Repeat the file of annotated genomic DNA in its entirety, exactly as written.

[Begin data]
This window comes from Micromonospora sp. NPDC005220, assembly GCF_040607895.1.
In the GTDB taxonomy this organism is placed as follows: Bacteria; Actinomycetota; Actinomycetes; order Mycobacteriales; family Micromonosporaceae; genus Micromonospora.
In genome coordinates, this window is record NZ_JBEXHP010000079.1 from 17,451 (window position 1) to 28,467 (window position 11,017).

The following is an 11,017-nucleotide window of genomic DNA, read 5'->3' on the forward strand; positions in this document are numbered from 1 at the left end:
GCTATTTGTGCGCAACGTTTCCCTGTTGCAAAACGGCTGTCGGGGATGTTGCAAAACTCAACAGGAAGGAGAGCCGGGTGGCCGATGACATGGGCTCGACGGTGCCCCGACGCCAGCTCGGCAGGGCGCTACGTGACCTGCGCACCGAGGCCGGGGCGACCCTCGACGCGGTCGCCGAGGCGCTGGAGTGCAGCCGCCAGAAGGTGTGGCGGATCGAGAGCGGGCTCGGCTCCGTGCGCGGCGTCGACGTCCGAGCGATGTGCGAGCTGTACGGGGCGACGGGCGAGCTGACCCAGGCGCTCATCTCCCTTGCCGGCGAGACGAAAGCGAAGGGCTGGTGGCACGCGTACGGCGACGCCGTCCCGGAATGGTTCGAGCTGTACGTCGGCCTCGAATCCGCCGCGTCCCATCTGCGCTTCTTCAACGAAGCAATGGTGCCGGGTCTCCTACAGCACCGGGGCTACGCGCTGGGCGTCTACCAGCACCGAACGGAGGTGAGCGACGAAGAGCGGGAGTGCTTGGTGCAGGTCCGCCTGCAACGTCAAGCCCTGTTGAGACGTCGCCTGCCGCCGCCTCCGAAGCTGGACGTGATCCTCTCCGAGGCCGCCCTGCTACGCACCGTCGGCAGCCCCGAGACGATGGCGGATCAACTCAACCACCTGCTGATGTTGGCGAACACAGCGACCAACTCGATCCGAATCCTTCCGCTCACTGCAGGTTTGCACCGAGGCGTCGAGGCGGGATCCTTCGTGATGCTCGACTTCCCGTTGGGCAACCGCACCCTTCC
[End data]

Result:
This window comes from Micromonospora sp. NPDC005220, assembly GCF_040607895.1.
In the GTDB taxonomy this organism is placed as follows: Bacteria; Actinomycetota; Actinomycetes; order Mycobacteriales; family Micromonosporaceae; genus Micromonospora.
In genome coordinates, this window is record NZ_JBEXHP010000079.1 from 17,451 (window position 1) to 28,467 (window position 11,017).

The following is an 11,017-nucleotide window of genomic DNA, read 5'->3' on the forward strand; positions in this document are numbered from 1 at the left end:
GCTATTTGTGCGCAACGTTTCCCTGTTGCAAAACGGCTGTCGGGGATGTTGCAAAACTCAACAGGAAGGAGAGCCGGGTGGCCGATGACATGGGCTCGACGGTGCCCCGACGCCAGCTCGGCAGGGCGCTACGTGACCTGCGCACCGAGGCCGGGGCGACCCTCGACGCGGTCGCCGAGGCGCTGGAGTGCAGCCGCCAGAAGGTGTGGCGGATCGAGAGCGGGCTCGGCTCCGTGCGCGGCGTCGACGTCCGAGCGATGTGCGAGCTGTACGGGGCGACGGGCGAGCTGACCCAGGCGCTCATCTCCCTTGCCGGCGAGACGAAAGCGAAGGGCTGGTGGCACGCGTACGGCGACGCCGTCCCGGAATGGTTCGAGCTGTACGTCGGCCTCGAATCCGCCGCGTCCCATCTGCGCTTCTTCAACGAAGCAATGGTGCCGGGTCTCCTACAGCACCGGGGCTACGCGCTGGGCGTCTACCAGCACCGAACGGAGGTGAGCGACGAAGAGCGGGAGTGCTTGGTGCAGGTCCGCCTGCAACGTCAAGCCCTGTTGAGACGTCGCCTGCCGCCGCCTCCGAAGCTGGACGTGATCCTCTCCGAGGCCGCCCTGCTACGCACCGTCGGCAGCCCCGAGACGATGGCGGATCAACTCAACCACCTGCTGATGTTGGCGAACACAGCGACCAACTCGATCCGAATCCTTCCGCTCACTGCAGGTTTGCACCGAGGCGTCGAGGCGGGATCCTTCGTGATGCTCGACTTCCCGTTGGGCAACCGCACCCTTCC